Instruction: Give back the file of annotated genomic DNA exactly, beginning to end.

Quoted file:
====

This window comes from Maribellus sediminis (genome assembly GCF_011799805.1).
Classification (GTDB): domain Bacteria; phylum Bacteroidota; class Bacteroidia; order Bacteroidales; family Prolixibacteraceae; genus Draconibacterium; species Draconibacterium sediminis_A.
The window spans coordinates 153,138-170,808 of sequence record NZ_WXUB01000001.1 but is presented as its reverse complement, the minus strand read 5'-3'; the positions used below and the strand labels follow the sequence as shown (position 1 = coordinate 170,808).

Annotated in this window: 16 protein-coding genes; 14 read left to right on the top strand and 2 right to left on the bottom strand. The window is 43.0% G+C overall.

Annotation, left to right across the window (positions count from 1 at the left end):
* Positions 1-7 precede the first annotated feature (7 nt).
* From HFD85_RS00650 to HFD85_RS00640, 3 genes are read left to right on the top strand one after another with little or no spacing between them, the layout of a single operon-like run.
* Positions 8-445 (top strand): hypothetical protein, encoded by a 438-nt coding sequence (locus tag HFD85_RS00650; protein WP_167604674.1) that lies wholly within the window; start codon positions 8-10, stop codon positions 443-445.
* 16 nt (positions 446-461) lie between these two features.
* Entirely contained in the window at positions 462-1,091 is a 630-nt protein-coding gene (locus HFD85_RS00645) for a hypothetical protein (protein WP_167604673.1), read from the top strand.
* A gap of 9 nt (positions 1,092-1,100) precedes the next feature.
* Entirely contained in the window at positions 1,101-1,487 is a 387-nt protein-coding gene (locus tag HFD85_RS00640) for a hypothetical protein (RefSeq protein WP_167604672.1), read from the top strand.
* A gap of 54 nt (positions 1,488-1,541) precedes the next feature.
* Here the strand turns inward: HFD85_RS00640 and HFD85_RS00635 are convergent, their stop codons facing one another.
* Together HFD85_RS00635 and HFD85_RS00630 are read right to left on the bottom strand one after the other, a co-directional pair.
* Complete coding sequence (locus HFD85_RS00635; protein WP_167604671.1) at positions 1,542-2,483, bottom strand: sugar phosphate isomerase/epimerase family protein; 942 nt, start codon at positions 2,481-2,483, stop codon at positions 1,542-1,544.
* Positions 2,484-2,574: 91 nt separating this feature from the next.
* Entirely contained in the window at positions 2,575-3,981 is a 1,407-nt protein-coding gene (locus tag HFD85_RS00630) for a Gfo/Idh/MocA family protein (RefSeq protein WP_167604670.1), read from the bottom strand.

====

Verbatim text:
This window comes from Maribellus sediminis (genome assembly GCF_011799805.1).
Classification (GTDB): domain Bacteria; phylum Bacteroidota; class Bacteroidia; order Bacteroidales; family Prolixibacteraceae; genus Draconibacterium; species Draconibacterium sediminis_A.
The window spans coordinates 153,138-170,808 of sequence record NZ_WXUB01000001.1 but is presented as its reverse complement, the minus strand read 5'-3'; the positions used below and the strand labels follow the sequence as shown (position 1 = coordinate 170,808).

Annotated in this window: 16 protein-coding genes; 14 read left to right on the top strand and 2 right to left on the bottom strand. The window is 43.0% G+C overall.

Annotation, left to right across the window (positions count from 1 at the left end):
* Positions 1-7 precede the first annotated feature (7 nt).
* From HFD85_RS00650 to HFD85_RS00640, 3 genes are read left to right on the top strand one after another with little or no spacing between them, the layout of a single operon-like run.
* Positions 8-445 (top strand): hypothetical protein, encoded by a 438-nt coding sequence (locus tag HFD85_RS00650; protein WP_167604674.1) that lies wholly within the window; start codon positions 8-10, stop codon positions 443-445.
* 16 nt (positions 446-461) lie between these two features.
* Entirely contained in the window at positions 462-1,091 is a 630-nt protein-coding gene (locus HFD85_RS00645) for a hypothetical protein (protein WP_167604673.1), read from the top strand.
* A gap of 9 nt (positions 1,092-1,100) precedes the next feature.
* Entirely contained in the window at positions 1,101-1,487 is a 387-nt protein-coding gene (locus tag HFD85_RS00640) for a hypothetical protein (RefSeq protein WP_167604672.1), read from the top strand.
* A gap of 54 nt (positions 1,488-1,541) precedes the next feature.
* Here the strand turns inward: HFD85_RS00640 and HFD85_RS00635 are convergent, their stop codons facing one another.
* Together HFD85_RS00635 and HFD85_RS00630 are read right to left on the bottom strand one after the other, a co-directional pair.
* Complete coding sequence (locus HFD85_RS00635; protein WP_167604671.1) at positions 1,542-2,483, bottom strand: sugar phosphate isomerase/epimerase family protein; 942 nt, start codon at positions 2,481-2,483, stop codon at positions 1,542-1,544.
* Positions 2,484-2,574: 91 nt separating this feature from the next.
* Entirely contained in the window at positions 2,575-3,981 is a 1,407-nt protein-coding gene (locus tag HFD85_RS00630) for a Gfo/Idh/MocA family protein (RefSeq protein WP_167604670.1), read from the bottom strand.